2. WHO Performance Undermined By Inadequate EU Collaboration | Intellectual Property Watch says:

      […] As an example, while the latest WHO and EU plans to address medicine quality issues have raised criticism of inadequate coordination and collaboration with each other, the Directive 2011/62/EU against […]


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    We welcome your participation in article and blog comment threads, and other discussion forums, where we encourage you to analyse and react to the content available on the Intellectual Property Watch website. By participating in discussions or reader forums, or by submitting opinion pieces or comments to articles, blogs, reviews or multimedia features, you are consenting to these rules.

    We welcome your participation in article and blog comment threads, and other discussion forums, where we encourage you to analyse and react to the content available on the Intellectual Property Watch website.

    By participating in discussions or reader forums, or by submitting opinion pieces or comments to articles, blogs, reviews or multimedia features, you are consenting to these rules.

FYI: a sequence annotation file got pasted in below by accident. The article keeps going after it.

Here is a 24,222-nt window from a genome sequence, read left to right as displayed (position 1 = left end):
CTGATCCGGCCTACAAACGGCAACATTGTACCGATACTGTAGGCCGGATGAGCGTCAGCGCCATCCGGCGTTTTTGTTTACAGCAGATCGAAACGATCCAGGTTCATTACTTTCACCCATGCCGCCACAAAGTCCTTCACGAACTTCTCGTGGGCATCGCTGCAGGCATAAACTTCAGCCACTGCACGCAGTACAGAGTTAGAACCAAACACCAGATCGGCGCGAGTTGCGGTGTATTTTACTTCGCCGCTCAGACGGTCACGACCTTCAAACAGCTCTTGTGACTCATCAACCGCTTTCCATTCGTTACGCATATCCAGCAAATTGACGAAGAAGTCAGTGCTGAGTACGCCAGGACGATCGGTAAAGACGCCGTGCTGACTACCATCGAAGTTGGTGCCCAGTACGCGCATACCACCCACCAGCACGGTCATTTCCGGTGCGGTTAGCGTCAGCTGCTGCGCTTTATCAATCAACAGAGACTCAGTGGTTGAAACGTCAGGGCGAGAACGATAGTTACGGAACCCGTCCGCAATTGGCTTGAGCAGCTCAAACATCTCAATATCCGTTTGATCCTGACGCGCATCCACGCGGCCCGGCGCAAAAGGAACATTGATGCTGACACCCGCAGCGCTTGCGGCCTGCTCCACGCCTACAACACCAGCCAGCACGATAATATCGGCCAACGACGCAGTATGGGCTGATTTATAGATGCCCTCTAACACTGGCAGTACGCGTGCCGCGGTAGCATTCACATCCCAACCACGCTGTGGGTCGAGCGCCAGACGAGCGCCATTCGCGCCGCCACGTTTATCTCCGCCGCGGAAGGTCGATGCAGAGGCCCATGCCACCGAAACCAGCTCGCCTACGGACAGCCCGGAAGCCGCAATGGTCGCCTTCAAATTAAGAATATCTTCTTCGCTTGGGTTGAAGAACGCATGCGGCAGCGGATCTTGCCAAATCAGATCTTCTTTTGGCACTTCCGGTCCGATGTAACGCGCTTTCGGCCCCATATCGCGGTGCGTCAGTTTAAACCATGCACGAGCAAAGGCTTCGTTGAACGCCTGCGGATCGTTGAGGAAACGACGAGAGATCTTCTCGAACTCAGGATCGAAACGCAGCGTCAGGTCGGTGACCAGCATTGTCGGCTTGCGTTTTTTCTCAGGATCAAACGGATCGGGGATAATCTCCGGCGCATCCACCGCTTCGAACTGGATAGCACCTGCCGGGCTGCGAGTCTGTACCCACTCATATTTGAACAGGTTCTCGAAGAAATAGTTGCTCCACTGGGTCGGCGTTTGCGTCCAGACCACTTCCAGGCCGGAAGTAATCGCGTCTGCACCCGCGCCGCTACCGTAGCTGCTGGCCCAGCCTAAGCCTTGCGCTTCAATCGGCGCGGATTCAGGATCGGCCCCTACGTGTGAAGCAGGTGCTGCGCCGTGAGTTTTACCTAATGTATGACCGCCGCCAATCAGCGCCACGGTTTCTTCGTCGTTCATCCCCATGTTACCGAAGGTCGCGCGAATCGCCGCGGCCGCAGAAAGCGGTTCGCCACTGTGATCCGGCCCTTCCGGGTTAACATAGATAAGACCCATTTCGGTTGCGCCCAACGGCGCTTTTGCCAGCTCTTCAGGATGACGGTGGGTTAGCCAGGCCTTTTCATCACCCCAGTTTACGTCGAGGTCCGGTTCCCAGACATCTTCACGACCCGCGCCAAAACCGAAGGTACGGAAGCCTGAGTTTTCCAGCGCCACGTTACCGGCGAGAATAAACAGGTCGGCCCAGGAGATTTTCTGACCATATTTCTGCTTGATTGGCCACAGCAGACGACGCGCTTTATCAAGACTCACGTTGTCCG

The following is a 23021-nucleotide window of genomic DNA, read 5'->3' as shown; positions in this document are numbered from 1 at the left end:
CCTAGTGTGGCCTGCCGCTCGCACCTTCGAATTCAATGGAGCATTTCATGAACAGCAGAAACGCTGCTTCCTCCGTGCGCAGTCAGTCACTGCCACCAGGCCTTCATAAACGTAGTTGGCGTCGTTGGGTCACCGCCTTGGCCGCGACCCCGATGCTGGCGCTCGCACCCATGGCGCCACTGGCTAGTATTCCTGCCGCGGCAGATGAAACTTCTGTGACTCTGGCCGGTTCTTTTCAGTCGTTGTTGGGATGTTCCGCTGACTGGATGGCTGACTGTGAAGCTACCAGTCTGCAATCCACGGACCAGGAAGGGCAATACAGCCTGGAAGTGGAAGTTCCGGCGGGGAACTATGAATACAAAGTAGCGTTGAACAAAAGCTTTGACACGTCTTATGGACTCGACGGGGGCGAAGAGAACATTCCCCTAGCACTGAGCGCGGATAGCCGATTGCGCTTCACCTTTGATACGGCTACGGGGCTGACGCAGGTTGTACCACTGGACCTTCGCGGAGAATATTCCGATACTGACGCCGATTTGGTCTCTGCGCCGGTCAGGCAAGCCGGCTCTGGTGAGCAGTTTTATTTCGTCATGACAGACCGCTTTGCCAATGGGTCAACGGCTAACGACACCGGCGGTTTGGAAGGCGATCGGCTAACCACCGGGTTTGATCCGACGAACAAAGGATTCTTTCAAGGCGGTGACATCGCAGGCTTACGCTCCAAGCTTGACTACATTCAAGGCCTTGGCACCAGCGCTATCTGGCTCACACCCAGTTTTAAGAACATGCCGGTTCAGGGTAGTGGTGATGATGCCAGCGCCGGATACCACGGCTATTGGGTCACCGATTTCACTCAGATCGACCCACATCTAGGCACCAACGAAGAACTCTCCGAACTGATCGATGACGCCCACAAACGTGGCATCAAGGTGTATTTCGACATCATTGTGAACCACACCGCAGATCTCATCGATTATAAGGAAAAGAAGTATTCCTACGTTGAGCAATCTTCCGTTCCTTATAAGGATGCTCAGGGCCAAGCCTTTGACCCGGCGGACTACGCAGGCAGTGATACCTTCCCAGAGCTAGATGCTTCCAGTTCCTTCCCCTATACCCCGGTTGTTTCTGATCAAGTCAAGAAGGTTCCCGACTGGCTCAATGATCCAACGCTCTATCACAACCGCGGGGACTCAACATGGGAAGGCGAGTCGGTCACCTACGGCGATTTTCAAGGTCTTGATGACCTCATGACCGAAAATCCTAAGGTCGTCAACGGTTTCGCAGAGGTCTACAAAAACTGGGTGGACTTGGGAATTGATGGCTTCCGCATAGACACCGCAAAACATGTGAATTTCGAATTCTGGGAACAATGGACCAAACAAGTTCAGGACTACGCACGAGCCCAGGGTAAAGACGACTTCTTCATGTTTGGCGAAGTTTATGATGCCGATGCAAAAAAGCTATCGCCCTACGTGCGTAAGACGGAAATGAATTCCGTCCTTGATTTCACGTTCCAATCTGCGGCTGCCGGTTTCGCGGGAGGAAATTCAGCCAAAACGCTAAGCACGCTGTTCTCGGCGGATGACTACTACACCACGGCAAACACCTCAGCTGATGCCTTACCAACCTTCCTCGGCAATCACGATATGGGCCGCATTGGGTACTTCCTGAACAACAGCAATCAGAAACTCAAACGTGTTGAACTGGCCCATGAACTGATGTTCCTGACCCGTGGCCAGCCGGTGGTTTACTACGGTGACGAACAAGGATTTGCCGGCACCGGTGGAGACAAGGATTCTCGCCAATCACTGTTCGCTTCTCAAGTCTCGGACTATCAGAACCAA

1. You agree that you are fully responsible for the content that you post. You will not knowingly post content that violates the copyright, trademark, patent or other intellectual property right of any third party or which you know is under a confidentiality obligation preventing its publication and that you will request removal of the same should you discover that you have violated this provision. Likewise, you may not post content that is libelous, defamatory, obscene, abusive, that violates a third party's right to privacy, that otherwise violates any applicable local, state, national or international law, that amounts to spamming or that is otherwise inappropriate. You may not post content that degrades others on the basis of gender, race, class, ethnicity, national origin, religion, sexual preference, disability or other classification. Epithets and other language intended to intimidate or to incite violence are also prohibited. Furthermore, you may not impersonate others.